Just as dog owners eventually take on the characteristics of their canines, the great philosopher of American politics, Alexis de Tocqueville, once remarked, so do nations and cities begin to reflect their leaders. Certainly this has held true for America over the past eight years, as the pace of life accelerated under Bill Clinton's tireless go-go guard; Clinton, who, like dot-commers, logged all-nighters as a matter of principle. Or take New York City: Mayor Giuliani could go toe-to-toe with the brashest denizens of Manhattan. But how about closer to home? When the city of Portland looks in the mirror, does it see the face of Vera Katz? And vice-versa?
The popular conception is that Katz floated effortlessly into her third consecutive term as mayor on a wave of voter approval. Defeating a slew of hapless opponents in last May's primary, she did not even need to face a general election. Yet this notion belies the fact that Katz gathered only a hair more than 50 percent of the popular vote--just enough to avoid a run-off. A college sophomore with no political experience beyond high school popularity contests and, what's more, was Californian, took a term off from school and paced Katz one vote to her every three. Yes, Katz took 50 percent of the popular vote. But another way to look at those results is that her base of electoral support is only half full.
Portland is a city of dichotomies. While Money magazine voted Portland as the most livable city in the country, we also boast some of the highest rates of hunger, homelessness, and urban poverty in the nation. As commercial centers like the Pearl District and Pioneer Square have blossomed during Katz's eight years in office, the graduation rates of two of Portland's high schools are estimated to be about 50 percent. (Especially alarming considering that two years ago at her State of the City address, Katz promised that she would stand up for Portland's public schools and push them towards the goal of having the "best educated citizens in the nation by the year 2000.")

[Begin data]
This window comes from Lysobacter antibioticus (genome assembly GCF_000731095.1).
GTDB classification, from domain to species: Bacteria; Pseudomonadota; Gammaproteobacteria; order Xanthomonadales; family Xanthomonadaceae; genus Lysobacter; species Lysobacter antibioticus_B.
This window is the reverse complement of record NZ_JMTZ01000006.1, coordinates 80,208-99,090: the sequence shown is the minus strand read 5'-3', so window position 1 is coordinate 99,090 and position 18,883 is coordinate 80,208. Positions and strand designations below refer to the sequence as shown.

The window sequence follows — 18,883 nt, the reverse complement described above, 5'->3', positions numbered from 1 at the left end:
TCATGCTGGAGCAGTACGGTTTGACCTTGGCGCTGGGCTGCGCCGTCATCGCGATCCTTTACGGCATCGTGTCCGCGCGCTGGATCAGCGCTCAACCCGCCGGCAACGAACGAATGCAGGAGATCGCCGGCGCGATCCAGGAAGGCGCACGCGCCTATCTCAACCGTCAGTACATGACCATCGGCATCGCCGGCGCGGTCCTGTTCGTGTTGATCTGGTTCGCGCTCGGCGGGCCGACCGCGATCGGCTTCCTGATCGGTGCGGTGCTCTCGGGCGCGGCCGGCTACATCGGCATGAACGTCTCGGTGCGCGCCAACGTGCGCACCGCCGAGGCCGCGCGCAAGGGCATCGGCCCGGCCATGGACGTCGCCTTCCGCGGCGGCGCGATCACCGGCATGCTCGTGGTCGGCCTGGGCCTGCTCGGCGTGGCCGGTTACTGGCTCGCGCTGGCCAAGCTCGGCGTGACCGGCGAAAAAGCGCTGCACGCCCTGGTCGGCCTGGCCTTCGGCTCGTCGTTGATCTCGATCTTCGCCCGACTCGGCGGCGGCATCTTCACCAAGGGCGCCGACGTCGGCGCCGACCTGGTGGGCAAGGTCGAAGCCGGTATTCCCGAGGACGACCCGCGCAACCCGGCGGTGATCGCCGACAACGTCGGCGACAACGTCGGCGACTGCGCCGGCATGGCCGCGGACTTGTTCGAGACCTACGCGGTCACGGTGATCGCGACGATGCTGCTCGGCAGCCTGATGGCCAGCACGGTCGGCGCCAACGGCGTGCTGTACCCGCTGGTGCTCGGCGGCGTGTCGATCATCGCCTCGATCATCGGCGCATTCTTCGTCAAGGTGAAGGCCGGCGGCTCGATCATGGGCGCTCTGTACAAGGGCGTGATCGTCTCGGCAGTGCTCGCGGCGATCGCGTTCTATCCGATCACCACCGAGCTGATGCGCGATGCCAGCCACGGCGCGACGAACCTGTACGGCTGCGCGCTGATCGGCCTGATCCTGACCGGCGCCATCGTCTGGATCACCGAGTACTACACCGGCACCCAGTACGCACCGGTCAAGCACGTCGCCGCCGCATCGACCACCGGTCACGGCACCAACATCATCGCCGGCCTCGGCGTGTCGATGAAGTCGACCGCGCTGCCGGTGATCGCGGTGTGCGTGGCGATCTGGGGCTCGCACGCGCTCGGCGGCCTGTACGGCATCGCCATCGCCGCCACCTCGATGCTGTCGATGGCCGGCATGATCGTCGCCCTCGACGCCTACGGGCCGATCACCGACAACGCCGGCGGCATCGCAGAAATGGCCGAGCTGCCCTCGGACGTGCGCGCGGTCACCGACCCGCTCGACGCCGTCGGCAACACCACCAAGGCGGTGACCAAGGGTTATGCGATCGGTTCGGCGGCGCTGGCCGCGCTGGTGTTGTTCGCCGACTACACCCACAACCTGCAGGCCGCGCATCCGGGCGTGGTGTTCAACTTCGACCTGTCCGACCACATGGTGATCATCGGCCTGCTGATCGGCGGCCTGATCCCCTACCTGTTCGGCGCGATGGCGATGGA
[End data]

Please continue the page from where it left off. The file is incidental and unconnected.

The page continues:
When Mayor Katz looks into the mirror, she probably does see one side of Portland's face--the side that hangs out at the Schnitz, shops at Nordstrom, and strolls the boutiques of NW 23rd Ave. But, either willfully or negligently, she has ignored the other side of Portland--the half that did not vote for her, but rather voted against her.
On January 26, Katz will take a podium at the downtown Hilton and deliver her ninth State of the City address--officially kicking off her third term. But, in spite of souring economics in some neighborhoods and thousands of struggling families, don't expect good news for the city's most needy that afternoon.
If we can be defined by our choices of friends and enemies, then the mayor's personality is clear. Singling out skateboarders as troublemakers and wielding bans against the most downtrodden in the city--namely, the homeless--Katz has drawn deep dividing lines in the city. Moreover, again and again, she has sided with the Portland Police Bureau. After the now-notorious Kroeker tapes were revealed, she did little more than tap the police chief on the wrist, to the anger and disbelief of the city's large gay and lesbian population. More recently, after revelers on New Year's Eve clashed with 100 police in riot gear, Katz took advantage of several photo-ops, walking alongside controversial Chief Mark Kroeker. Instead of digging through scores of reports of police brutality that stemmed from that evening, Katz focused her attention entirely on scolding rioters for smashing storefront windows.